Fiction – print. Lee Boudreaux Books, 2016. 344 pgs. Purchased.
In 1944, twelve-year-old twin sisters named Pearl and Stasha Zagorski are deported to Auschwitz with their mother and grandfather. Desperate to save them, their mother seizes on the sight of triplets being led away from the cattle cars by a doctor in a white lab coat, dragging the girls out from under their grandfather’s coat and presenting them to the first guard she sees.
Their mother doesn’t know – she can’tknow – that the doctor in question is Josef Mengele, an SS officer and physician who would be known as the Angel of Death after the war. Mengele performed gruesome experiments on prisoners, particularly on twins, with zero consideration for their health, safety, or physical and emotional suffering.
I cannot recall where I first heard of Konar’s novel; there is no mention of the book on the blog where I thought the book had been favorably reviewed. I wish I could find that original review that piqued my interest in order to offer it up as a counterpoint to my own thoughts, which aren’t favorably inclined to Konar’s novel.
The story alternates between the two girls, allowing Konar to show how children can adapt to horrible situations in different ways. Stasha clings to the sweets and the promises Mengele makes her; she doesn’t know that she’s the “control” twin in Mengele’s experiments. Pearl, who is subjected to the experiments, knows better and tries to get her sister to understand, although she is careful not to push Stasha to hard.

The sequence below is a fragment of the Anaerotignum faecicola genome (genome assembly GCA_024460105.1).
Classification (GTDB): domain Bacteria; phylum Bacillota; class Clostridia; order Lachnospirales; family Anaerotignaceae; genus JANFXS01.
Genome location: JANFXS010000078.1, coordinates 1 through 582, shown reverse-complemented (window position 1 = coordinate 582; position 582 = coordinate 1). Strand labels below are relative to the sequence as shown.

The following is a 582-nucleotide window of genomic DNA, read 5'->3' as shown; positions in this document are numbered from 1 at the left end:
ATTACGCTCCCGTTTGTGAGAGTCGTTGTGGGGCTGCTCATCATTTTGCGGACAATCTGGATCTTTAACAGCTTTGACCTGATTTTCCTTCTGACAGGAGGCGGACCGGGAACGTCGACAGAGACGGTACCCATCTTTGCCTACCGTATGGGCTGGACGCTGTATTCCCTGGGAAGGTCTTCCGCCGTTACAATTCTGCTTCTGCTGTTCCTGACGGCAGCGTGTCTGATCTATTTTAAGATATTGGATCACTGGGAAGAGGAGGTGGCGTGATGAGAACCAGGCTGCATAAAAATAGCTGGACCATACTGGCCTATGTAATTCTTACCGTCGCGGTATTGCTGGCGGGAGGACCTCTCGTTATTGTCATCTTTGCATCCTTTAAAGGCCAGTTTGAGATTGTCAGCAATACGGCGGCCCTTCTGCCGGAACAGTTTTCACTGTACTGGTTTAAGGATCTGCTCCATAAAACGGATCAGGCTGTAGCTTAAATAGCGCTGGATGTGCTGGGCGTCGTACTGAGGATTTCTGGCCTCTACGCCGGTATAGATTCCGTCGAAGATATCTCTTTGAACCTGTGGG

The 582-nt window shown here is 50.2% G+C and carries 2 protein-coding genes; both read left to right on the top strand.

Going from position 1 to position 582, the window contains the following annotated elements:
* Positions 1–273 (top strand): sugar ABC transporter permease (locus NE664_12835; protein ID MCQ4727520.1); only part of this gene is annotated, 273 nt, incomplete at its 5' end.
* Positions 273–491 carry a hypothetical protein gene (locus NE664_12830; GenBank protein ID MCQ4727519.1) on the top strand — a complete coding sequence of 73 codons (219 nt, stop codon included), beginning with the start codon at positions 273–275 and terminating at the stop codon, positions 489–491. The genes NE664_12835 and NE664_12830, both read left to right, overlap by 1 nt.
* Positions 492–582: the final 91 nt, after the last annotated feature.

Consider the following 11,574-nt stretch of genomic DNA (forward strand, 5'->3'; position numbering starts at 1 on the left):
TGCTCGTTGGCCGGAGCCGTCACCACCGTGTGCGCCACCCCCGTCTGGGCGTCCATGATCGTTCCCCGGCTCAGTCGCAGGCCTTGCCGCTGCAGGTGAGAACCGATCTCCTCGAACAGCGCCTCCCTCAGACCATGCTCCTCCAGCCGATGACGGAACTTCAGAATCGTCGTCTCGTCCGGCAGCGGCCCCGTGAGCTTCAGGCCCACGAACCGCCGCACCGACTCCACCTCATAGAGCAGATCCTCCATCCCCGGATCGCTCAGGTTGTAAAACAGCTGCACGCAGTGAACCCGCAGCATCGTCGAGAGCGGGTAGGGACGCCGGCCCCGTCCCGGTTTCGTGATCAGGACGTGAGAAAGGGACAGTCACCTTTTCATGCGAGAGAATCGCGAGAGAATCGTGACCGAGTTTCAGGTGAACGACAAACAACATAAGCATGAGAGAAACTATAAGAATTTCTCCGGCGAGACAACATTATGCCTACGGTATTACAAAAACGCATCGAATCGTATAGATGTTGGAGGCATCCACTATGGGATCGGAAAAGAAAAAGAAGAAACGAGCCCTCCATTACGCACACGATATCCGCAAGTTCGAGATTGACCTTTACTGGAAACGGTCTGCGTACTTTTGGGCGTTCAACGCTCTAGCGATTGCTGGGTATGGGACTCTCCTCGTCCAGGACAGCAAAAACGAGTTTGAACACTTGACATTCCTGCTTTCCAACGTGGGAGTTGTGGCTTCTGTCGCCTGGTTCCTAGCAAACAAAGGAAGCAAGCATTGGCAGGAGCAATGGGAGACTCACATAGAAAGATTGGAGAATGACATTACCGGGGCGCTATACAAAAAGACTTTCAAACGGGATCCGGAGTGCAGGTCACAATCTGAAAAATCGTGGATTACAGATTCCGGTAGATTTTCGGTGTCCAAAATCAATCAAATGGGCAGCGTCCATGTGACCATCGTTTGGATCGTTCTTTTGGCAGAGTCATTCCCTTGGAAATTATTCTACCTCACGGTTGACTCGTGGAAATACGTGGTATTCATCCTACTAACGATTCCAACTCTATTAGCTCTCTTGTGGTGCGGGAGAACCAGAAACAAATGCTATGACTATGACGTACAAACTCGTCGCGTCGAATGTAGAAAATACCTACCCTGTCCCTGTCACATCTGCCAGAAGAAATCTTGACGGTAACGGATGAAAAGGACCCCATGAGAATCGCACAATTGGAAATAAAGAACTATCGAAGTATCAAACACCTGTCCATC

Yet, Konar’s writing style felt out of sync with the content of her story. Her prose is very flowery and coy; her overuse of metaphors makes it difficult to understand exactly what is happening to Stasha and Pearl. The story lacks emotional authenticity; it feels fictional, even though I know its basis is historically factual.
Back in January 2011, I shared a discussion my classmates and I had with our professor, a renowned scholar of the Holocaust, on whether or not the Holocaust should be fictionalized. She was adamantly opposed, saying that authors decide “to place their characters in the time of the Holocaust because it’s intrinsically interesting and gains people’s intention”. I’ve read a number of novels set during the Holocaust since then; Konar’s novel is the first where I felt like this was 100% true.